Now consider a woodworker who imagines a new joint designed to build stronger drawers. He doesn’t take his idea straight to the factory for mass production of drawers.
Instead, he builds one drawer.
Using his finest woodworking skill he precisely executes the design. Then he tests the drawer. He may find that he is on the right track, but a couple of changes will make the drawer better. So he builds another one and adjusts his technique. He may build many drawers, perfecting his new joint each time. As it improves, other woodworkers copy the design and add their own unique ideas and skills to it. Eventually, manufacturers decide to use the perfected joint design on a mass scale.
This is often how it goes with surgery. A surgeon sees a problem and uses his years of experience and skill to try to solve it. Over time, he improves his approach. Other surgeons borrow his idea to help their own patients. After years and much practice, the surgeon perfects the procedure. A remedy exists for a problem that once had no solution.
Brett E. Youngerman, MD, a Columbia Neurosurgery resident, and Guy M. McKhann II, MD, Director, Epilepsy and Movement Disorder Surgery, address this process in the January issue of the American Medical Association Journal of Ethics. Their article, Innovation in Surgery and Evidence Development: Can We Have Both at Once?, addresses the difficulty of pursuing both innovation and evidence in surgical treatment.
Drs. Youngerman and McKhann explain that evidence-based medicine uses research to guide treatment decisions. Most surgical subspecialties endorse the evidence-based approach as ideal. But the very nature of innovation means there is not yet research to guide that choice.
So what about our woodworker? He doesn’t have a randomized, controlled study to help him decide if his drawer design will work. And neither does the surgical innovator. Drs. McKhann and Youngerman point out several reasons that surgery doesn’t always fit into the evidence-based model.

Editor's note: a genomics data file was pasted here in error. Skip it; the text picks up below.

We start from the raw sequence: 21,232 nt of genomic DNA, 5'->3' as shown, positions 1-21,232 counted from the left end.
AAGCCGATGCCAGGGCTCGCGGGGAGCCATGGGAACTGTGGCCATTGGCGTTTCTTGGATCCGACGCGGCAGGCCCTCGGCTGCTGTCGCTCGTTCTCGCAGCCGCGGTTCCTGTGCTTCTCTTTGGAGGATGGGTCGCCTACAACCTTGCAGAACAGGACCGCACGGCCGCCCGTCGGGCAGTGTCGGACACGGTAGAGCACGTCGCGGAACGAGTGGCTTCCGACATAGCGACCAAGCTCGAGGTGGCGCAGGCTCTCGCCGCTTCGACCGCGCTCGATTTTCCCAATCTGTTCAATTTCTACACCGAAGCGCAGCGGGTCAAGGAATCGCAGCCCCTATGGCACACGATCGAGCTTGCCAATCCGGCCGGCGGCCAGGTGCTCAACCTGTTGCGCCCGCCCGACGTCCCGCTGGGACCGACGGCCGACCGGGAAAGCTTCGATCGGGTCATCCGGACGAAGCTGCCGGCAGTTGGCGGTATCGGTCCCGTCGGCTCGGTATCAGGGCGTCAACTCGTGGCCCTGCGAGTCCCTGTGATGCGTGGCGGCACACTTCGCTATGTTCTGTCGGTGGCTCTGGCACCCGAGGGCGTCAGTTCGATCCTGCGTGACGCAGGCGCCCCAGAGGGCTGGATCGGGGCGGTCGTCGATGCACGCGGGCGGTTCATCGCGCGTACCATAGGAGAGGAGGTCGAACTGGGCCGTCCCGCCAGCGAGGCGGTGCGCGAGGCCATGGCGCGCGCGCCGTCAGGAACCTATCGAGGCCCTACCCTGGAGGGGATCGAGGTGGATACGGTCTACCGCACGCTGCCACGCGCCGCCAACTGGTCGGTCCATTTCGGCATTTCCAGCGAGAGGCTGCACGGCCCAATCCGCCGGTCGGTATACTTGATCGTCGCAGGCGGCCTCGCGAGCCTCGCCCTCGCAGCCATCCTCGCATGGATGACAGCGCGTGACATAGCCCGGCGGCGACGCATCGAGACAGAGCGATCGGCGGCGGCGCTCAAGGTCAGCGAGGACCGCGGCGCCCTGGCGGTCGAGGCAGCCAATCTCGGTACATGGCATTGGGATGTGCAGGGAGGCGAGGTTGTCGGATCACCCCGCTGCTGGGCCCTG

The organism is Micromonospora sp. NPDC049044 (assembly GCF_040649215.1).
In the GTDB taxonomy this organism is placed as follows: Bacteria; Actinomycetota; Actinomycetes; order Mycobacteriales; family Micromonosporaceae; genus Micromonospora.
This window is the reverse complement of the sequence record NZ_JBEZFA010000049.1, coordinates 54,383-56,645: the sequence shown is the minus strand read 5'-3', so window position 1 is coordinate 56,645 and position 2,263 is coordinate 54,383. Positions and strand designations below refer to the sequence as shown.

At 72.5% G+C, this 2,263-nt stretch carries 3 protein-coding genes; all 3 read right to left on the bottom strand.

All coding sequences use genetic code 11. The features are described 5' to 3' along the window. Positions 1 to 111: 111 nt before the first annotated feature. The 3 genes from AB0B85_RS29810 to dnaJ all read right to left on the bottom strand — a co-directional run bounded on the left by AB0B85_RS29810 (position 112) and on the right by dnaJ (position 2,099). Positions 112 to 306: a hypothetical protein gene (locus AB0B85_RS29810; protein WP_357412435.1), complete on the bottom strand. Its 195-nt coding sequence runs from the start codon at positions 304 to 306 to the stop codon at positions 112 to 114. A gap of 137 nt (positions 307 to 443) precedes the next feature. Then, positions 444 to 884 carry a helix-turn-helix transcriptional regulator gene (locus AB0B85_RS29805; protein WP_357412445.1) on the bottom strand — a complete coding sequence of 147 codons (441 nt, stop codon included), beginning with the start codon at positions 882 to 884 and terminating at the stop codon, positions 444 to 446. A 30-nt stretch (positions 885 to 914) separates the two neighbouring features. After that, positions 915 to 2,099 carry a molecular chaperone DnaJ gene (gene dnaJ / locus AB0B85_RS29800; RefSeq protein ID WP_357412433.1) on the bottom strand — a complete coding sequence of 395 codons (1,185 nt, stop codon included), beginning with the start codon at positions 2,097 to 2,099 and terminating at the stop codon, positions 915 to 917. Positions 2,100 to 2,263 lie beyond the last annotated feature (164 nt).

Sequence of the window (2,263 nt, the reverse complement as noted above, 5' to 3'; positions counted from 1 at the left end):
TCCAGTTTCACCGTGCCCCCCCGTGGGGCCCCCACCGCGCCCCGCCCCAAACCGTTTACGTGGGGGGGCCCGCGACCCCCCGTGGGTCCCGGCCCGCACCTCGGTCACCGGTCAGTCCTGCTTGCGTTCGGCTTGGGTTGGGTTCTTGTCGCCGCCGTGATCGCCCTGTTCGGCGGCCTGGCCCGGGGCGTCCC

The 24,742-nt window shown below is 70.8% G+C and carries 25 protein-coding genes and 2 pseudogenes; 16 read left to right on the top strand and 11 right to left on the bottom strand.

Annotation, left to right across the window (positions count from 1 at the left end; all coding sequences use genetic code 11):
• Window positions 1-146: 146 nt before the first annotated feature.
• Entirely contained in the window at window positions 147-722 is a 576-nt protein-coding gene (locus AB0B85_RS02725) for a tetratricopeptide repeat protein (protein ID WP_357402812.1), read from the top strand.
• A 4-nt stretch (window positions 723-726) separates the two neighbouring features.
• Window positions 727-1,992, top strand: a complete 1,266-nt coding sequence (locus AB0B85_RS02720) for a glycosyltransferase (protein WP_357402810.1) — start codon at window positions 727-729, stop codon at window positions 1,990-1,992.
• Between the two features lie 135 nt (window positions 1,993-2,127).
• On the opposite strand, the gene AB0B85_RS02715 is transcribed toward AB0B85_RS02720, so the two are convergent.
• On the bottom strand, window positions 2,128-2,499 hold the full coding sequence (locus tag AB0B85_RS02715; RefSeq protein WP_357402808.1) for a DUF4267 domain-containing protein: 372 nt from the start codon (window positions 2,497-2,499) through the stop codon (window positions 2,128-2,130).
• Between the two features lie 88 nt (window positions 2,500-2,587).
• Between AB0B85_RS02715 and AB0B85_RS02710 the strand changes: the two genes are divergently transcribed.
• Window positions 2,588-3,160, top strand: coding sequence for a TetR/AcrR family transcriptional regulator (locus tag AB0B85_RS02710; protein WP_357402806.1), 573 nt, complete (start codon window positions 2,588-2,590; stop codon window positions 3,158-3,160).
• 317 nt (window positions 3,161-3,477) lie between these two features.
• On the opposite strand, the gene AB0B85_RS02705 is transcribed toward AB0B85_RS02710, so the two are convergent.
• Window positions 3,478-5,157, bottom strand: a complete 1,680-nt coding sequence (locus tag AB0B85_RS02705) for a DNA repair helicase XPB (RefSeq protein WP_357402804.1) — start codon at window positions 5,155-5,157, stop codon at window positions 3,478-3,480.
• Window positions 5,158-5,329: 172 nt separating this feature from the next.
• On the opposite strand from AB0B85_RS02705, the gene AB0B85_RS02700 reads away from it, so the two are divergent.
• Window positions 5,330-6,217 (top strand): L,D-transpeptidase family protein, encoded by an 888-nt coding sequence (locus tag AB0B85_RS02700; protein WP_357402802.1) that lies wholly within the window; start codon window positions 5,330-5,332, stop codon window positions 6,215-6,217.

First there are many variables that make it hard to determine why a procedure works or doesn’t work. Let’s say you have 20 surgeons studying a procedure at 20 different hospitals. Surgical technique, facilities, anesthesia, and post-operative care will all be different. If some patients don’t do well, how will the surgeons know if it’s the procedure that’s the problem? It could just as easily be one of the other factors. There isn’t a good way to control for these differences when studying something as complex as surgery.
The article also notes the importance of blinding in well-designed medical research. In a blinded trial, patients and physicians don’t know who receives the treatment and who receives placebo. For obvious reasons, this usually doesn’t work for surgery.
Finally, surgical trials often end up with low numbers of patients enrolled. Experimental medications are tightly controlled making participation in research the only chance a patient has to get the new treatment. But a surgeon and his patient can often choose an experimental surgery without restriction. Why would a patient choose to take part in a randomized trial where they may or may not receive treatment?
These factors make it seem that evidence and innovation cannot coexist. But Drs. McKhann and Youngerman have faith that innovation itself can transform the evidence-building process. Large-scale data is now available to surgeons through coordinated nationwide data collection. Surgeons are attempting new study designs to build the body of evidence. Public policy and financial support for answering clinical questions are growing.
As these developments mature we will begin to see innovation and evidence come together to find the answers.
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